When Concepts Don’t Match Up

Some of you have probably noticed I’m not writing at the same pace that I normally do. Once again life has gotten in the way, this time with my grandmother falling and breaking her hip and my having to be out of town to support my mother.

It’s been interesting, frightening and frustrating over the last bunch of days. The interesting part was when I called 911 and they sent the fire chief and two firetrucks before the ambulance arrived; my grandmother would have loved watching that spectacle if she could have moved as she loves sitting in the window watching the day.

The scary part was first trying to figure out just how badly she was hurt, learning she had a broken hip and required surgery, and trying to determine what kind of surgery she needed. Turns out it was only the hip and a fracture, which only required 2 screws, and the surgery and initial recovery only took about 3 1/2 hours; whew.

Then the frustrating part, which leads to the title of this post. I went back home because they said all was going to be well, so to speak. Then the next day I get a call saying she’s nonresponsive and won’t eat. This is frightening because she’s 90 and hadn’t eaten in 3 days. I drive back to get Mom and go back to the hospital, worried that these might be the last days for her and wondering if anything could have changed things. Not that she’s been the physically strongest person over the last few months but this just seemed to come on really fast.

We get to the hospital and she’s sleeping. We let her sleep while trying to let a few people know what might be going on. Then the nurse finally shows up and says they tried to get her to eat but she wouldn’t respond to them and wasn’t talking. So I try and indeed she’s not talking, but she’s responding to yes and no answers with, well, yes and no sounds. I ask what we can try to give her and after hearing it all I suggest we run with the lemon ice, since I know she likes lemon.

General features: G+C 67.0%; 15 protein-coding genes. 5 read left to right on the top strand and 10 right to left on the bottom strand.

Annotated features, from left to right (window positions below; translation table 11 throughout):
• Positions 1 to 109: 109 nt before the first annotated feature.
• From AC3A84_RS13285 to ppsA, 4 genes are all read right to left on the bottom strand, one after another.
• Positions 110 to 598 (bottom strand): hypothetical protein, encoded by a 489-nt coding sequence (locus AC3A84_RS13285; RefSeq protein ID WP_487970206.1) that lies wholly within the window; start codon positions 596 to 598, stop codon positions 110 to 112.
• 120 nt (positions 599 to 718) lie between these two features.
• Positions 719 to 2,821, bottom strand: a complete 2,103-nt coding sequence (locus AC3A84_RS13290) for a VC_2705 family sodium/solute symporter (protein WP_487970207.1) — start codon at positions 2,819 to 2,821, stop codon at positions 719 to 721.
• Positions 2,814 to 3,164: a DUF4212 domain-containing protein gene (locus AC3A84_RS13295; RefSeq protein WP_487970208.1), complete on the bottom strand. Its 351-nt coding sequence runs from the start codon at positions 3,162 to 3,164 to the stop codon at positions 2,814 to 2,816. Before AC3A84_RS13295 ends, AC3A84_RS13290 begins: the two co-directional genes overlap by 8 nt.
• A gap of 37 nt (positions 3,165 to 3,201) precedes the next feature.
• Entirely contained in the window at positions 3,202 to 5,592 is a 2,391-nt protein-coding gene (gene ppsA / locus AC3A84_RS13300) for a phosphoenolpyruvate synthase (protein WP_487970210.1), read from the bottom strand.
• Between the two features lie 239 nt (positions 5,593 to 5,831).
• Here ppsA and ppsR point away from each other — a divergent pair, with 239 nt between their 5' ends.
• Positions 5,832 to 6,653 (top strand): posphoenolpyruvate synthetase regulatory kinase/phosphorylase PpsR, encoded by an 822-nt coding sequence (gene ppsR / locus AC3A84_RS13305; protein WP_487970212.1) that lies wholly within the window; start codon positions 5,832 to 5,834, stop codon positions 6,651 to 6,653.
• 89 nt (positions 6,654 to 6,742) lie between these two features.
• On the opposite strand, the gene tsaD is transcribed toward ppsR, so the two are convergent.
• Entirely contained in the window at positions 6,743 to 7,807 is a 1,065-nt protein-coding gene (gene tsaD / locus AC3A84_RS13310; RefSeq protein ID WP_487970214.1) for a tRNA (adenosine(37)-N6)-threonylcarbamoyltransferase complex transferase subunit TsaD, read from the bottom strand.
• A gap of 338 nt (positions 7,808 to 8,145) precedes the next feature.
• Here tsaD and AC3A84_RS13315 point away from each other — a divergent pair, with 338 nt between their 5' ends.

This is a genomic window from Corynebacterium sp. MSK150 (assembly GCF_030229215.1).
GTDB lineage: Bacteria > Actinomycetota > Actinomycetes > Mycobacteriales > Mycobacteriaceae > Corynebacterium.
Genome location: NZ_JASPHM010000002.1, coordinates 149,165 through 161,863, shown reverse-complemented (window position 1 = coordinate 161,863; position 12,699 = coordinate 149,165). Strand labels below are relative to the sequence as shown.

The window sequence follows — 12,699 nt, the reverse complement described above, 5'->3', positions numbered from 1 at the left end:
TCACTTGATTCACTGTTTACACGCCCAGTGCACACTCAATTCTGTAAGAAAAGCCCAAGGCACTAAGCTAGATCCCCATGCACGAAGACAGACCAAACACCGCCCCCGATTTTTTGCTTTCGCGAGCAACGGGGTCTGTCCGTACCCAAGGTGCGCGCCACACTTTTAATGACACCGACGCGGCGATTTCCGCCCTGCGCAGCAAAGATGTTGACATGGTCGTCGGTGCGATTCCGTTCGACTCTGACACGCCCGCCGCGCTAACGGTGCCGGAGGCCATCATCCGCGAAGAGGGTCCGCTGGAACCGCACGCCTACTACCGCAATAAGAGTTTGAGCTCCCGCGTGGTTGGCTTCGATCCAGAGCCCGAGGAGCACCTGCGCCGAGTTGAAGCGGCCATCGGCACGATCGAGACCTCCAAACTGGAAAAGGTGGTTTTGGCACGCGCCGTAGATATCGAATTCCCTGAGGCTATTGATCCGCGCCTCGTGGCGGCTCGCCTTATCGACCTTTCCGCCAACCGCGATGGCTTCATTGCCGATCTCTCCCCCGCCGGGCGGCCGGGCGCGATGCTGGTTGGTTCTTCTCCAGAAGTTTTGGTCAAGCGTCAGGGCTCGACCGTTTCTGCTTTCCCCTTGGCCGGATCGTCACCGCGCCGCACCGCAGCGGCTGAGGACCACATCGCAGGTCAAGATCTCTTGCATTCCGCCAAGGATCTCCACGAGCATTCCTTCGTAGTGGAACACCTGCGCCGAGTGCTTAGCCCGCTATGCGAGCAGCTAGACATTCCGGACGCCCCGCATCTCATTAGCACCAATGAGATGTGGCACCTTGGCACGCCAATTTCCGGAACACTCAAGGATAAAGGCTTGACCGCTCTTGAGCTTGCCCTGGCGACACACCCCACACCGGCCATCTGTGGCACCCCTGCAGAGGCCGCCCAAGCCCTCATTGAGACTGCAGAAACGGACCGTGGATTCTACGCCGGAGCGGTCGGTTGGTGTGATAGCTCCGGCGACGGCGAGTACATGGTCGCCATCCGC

I get it open, put a little bit onto a spoon, say “Miss Hazel, here comes something you might like” (yes, I call my grandmother Miss Hazel; she likes that), put the spoon on her lips, and she opens her mouth and takes it in.

Mom was stunned; the nurse was stunned. I wasn’t stunned. What I was is frustrated and irritated because of the scare I’d had with the phone call. See, something that working in hospitals teaches you is the patterns of people with certain responsibilities. My mind had been thinking that something nurses really don’t fully understand is that sometimes a person just can’t feed themselves for whatever reason. The talking is one thing, but as I said, she’s 90 and hadn’t eaten in 3 days, has had surgery and anesthesia and was kind of weak to begin with; what were they expecting, miracles?

Actually, yes. See, hospitals aren’t equipped to be nursing homes; it’s not in the make up of the people that work there, nurses or anyone else. They don’t think about trying to feed people; they don’t have the time. But I knew I had to give that a shot because it would tell me whether she was alert or whether she had decided it was her time. She consumed the entire cup of lemon ice; I had my answer.

So here we are at the dilemma stage, although it’s kind of a foregone conclusion. She has to be moved to either a skilled nursing facility or a nursing home. She needs rehab, but right now she also needs someone to feed her. Mom can’t handle either of these at this stage, and hospitals aren’t equipped to do it either.

Everyone at the hospital has been nice and everyone has played their role the way it’s supposed to be played. But I need to now make them step up and make themselves seen, as the only doctor I’ve seen in the time I’ve been there was the surgeon; that’s not going to get it done. But I know how to do it; funny, but there’s a swagger one can have when they work in certain types of places, and I noticed I had that swagger yesterday, as if I was still at a level to demand and request certain things without question. What a feeling!